The EESC issues between 160 and 190 opinions and information reports a year.
It also organises several annual initiatives and events with a focus on civil society and citizens’ participation such as the Civil Society Prize, the Civil Society Days, the Your Europe, Your Say youth plenary and the ECI Day.
The EESC brings together representatives from all areas of organised civil society, who give their independent advice on EU policies and legislation. The EESC's326 Members are organised into three groups: Employers, Workers and Various Interests.
The EESC has six sections, specialising in concrete topics of relevance to the citizens of the European Union, ranging from social to economic affairs, energy, environment, external relations or the internal market.
Current: Modern business responsibility can enable companies to drive transition
Modern business responsibility can enable companies to drive transition
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Micro, small and medium enterprises (MSMEs) need more effective, better structured support to transition to sustainable business practices
As the drivers of the European economy, accounting for more than 99 % of companies and two thirds of private-sector employment, MSMEs have a critical role in shaping, and even leading, the transition to more sustainable business practices.
In an own-initiative opinion, the EESC focuses on the concept of modern business responsibility, the role for MSMEs in promoting its principles and the need for lawmakers to create an enabling environment for MSMEs to fully embrace those principles.
Modern business responsibility is defined in the opinion as ‘a proactive and voluntary approach of an enterprise to economic, social and environmental sustainability and its level of ambition with respect to exceeding its legal obligation.’ The opinion goes on to underline that ‘business responsibility is primarily a mindset stemming from an enterprise's own values and objectives while taking into account the expectations of stakeholders and society at large.’
The opinion stresses the challenges that MSMEs face in their efforts to adopt the full range of modern business responsibility practices. The EESC suggests creating MSME alliances that will help develop the necessary skills and competences.
The Committee also suggests that employers' organisations and trade unions, professional chambers and associations, training bodies and civil society organisations should join forces to help meet these challenges.
Integrated support required
This need to engage all stakeholders in a common effort to promote more sustainable business practices lies at the heart of the broad, pragmatic approach that the three rapporteurs for the opinion adopted.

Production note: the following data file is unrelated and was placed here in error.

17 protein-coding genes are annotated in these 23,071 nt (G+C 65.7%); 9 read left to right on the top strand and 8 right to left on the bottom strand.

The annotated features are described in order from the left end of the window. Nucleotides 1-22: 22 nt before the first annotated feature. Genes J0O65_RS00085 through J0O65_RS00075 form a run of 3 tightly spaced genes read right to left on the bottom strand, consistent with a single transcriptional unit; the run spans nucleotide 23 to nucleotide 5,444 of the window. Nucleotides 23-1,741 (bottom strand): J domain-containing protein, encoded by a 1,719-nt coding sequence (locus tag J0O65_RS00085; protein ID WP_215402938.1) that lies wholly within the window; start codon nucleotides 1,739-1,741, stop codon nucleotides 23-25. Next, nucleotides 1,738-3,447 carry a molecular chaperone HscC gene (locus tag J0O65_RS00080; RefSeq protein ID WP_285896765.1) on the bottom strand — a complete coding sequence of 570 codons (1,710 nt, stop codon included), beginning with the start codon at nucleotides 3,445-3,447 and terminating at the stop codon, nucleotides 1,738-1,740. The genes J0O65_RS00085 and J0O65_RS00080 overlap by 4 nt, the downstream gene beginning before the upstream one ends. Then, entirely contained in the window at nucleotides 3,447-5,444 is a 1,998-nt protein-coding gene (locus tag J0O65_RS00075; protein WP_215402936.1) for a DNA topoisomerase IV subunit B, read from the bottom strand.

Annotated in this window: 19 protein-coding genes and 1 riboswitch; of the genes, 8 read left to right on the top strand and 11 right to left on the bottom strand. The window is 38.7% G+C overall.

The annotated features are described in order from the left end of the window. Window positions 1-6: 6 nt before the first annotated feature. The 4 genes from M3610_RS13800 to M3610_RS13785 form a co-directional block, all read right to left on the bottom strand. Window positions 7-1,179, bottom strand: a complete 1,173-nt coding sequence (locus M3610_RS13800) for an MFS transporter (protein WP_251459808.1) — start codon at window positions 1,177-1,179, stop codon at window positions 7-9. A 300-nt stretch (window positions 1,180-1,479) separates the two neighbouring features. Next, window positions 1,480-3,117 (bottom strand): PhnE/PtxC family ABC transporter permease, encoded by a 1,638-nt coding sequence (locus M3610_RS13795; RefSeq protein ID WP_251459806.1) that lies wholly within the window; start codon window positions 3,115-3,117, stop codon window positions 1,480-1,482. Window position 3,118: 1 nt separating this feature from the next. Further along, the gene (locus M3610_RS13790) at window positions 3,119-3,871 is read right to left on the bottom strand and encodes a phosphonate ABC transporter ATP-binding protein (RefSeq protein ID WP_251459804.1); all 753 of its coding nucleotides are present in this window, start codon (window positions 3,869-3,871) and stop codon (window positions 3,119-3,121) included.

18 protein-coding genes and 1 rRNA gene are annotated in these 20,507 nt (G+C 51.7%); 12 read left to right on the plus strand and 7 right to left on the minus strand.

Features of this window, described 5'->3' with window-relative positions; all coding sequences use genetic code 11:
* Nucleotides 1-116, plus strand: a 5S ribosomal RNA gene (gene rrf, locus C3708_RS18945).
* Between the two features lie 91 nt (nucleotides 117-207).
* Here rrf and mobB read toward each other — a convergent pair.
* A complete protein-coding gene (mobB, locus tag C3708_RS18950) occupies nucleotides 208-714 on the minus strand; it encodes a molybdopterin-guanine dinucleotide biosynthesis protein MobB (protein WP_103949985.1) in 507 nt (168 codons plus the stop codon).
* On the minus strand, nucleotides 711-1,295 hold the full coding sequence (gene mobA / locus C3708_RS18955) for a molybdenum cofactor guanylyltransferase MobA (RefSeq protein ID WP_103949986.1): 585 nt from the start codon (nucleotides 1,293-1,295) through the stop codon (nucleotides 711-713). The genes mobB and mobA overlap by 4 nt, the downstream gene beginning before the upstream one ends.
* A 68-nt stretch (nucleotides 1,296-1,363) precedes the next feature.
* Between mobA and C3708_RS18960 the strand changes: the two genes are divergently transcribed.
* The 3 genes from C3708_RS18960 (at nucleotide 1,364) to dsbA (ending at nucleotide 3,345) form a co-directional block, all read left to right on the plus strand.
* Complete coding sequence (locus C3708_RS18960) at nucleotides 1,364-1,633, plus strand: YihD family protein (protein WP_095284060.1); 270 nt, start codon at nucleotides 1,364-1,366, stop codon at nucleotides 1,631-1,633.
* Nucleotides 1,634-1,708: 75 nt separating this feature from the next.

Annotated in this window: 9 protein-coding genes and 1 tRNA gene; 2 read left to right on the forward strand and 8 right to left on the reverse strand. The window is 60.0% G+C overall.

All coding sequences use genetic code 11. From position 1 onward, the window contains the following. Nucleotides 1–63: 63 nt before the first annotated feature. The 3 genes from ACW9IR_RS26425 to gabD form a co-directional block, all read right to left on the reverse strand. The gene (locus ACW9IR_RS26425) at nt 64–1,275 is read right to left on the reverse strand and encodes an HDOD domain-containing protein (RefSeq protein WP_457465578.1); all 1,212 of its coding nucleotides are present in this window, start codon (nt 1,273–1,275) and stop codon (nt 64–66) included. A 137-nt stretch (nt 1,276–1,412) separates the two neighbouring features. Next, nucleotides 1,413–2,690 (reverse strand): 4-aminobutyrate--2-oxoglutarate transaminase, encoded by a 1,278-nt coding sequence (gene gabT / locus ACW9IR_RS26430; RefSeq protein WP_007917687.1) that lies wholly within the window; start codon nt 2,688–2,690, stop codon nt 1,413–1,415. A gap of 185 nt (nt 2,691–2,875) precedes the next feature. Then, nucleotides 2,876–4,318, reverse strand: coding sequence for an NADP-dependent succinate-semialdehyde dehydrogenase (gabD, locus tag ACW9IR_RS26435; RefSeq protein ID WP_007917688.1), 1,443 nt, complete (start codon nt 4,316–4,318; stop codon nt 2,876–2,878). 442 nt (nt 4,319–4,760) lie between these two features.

There are a number of aspects to this: economic, social and sustainable. We have tried to encompass the challenges ahead of us, but also to look at the circumstances surrounding our society. We have to look at the fact that our companies are going through changes constantly, says Ferre Wyckmans, rapporteur from the EESC Workers’ Group.
We have to be proactive in our thoughts. A lot of support is needed from social partners, from various organisations, which can give support to business leaders. We need help from policymakers as well.
The opinion stresses that the overall policy framework regarding modern business responsibility for MSMEs should be supportive and should avoid complicated requirements that could divert resources away from concrete, grassroots-level business responsibility measures and lead to shifting business responsibility outside companies.
Different options for different actors
The extent to which individual companies engage with the transition to sustainable business practices depends considerably on a company’s size, type, sector, business model, position in the value chain, location and markets. The opinion makes clear that MSMEs’ diversity is a great strength of the European economy and that there is no single, universal approach for guiding these companies towards embracing modern business responsibility.
There is no one-size-fits-all solution for business responsibility, and all the legal and policy frameworks that are related to business responsibility should reflect this reality, says Milena Angelova, rapporteur for the EESC Employers-Group.
It is for every company to evaluate by themselves what responsibility means and how it translates into their own operations in practice.
The opinion makes clear that the concept of business responsibility also evolves with time, ensuring proactive and forward-looking management of long-term digital, green and demographic developments while strengthening resilience to cope with sudden crises.
A practical, user-friendly framework will incentivise MSMEs
The opinion recommends developing simple and practical tools such as checklists, templates and calculators, and alternative-scenario analyses that MSMEs can use to develop their operations in line with modern business responsibility and to report on their commitments and achievements.
Rudolf Kolbe, rapporteur for the EESC Civil Society Organisations Group, points out that the integration of responsibility in all business processes and operations needs to be accompanied by framework conditions in order for MSMEs to achieve their potential.
Mr Kolbe further drew attention to the need to extend the concept of modern business responsibility to self-employed workers, and called for a renewed emphasis on capacity building.
Skills and skilled workers are extremely important in relation to business responsibility. Continuous professional development is absolutely crucial – and here, external stakeholders could have a very important role to play.